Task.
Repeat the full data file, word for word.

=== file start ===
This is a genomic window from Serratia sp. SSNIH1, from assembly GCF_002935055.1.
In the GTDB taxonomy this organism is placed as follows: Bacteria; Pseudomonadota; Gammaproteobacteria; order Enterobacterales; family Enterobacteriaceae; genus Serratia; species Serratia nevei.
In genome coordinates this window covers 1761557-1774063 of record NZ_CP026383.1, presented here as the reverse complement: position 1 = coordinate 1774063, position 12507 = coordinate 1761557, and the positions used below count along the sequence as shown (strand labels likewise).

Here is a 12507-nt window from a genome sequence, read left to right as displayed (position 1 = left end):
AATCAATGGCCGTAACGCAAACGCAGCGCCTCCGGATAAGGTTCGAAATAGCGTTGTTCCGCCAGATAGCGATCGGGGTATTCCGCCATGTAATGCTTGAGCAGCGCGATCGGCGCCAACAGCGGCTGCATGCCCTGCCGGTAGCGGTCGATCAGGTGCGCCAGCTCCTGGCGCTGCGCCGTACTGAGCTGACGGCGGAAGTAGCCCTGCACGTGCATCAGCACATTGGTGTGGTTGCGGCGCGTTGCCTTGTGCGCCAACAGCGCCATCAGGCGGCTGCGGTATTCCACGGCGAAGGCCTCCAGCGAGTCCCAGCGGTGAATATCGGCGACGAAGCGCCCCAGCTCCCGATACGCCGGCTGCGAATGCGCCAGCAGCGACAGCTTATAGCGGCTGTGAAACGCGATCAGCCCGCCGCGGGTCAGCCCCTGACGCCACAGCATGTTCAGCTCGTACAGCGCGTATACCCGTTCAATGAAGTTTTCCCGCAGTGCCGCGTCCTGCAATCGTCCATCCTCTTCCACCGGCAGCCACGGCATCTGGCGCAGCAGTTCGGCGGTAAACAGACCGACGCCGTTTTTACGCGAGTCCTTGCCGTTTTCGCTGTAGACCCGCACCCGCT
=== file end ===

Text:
This is a genomic window from Serratia sp. SSNIH1, from assembly GCF_002935055.1.
In the GTDB taxonomy this organism is placed as follows: Bacteria; Pseudomonadota; Gammaproteobacteria; order Enterobacterales; family Enterobacteriaceae; genus Serratia; species Serratia nevei.
In genome coordinates this window covers 1761557-1774063 of record NZ_CP026383.1, presented here as the reverse complement: position 1 = coordinate 1774063, position 12507 = coordinate 1761557, and the positions used below count along the sequence as shown (strand labels likewise).

Here is a 12507-nt window from a genome sequence, read left to right as displayed (position 1 = left end):
AATCAATGGCCGTAACGCAAACGCAGCGCCTCCGGATAAGGTTCGAAATAGCGTTGTTCCGCCAGATAGCGATCGGGGTATTCCGCCATGTAATGCTTGAGCAGCGCGATCGGCGCCAACAGCGGCTGCATGCCCTGCCGGTAGCGGTCGATCAGGTGCGCCAGCTCCTGGCGCTGCGCCGTACTGAGCTGACGGCGGAAGTAGCCCTGCACGTGCATCAGCACATTGGTGTGGTTGCGGCGCGTTGCCTTGTGCGCCAACAGCGCCATCAGGCGGCTGCGGTATTCCACGGCGAAGGCCTCCAGCGAGTCCCAGCGGTGAATATCGGCGACGAAGCGCCCCAGCTCCCGATACGCCGGCTGCGAATGCGCCAGCAGCGACAGCTTATAGCGGCTGTGAAACGCGATCAGCCCGCCGCGGGTCAGCCCCTGACGCCACAGCATGTTCAGCTCGTACAGCGCGTATACCCGTTCAATGAAGTTTTCCCGCAGTGCCGCGTCCTGCAATCGTCCATCCTCTTCCACCGGCAGCCACGGCATCTGGCGCAGCAGTTCGGCGGTAAACAGACCGACGCCGTTTTTACGCGAGTCCTTGCCGTTTTCGCTGTAGACCCGCACCCGCT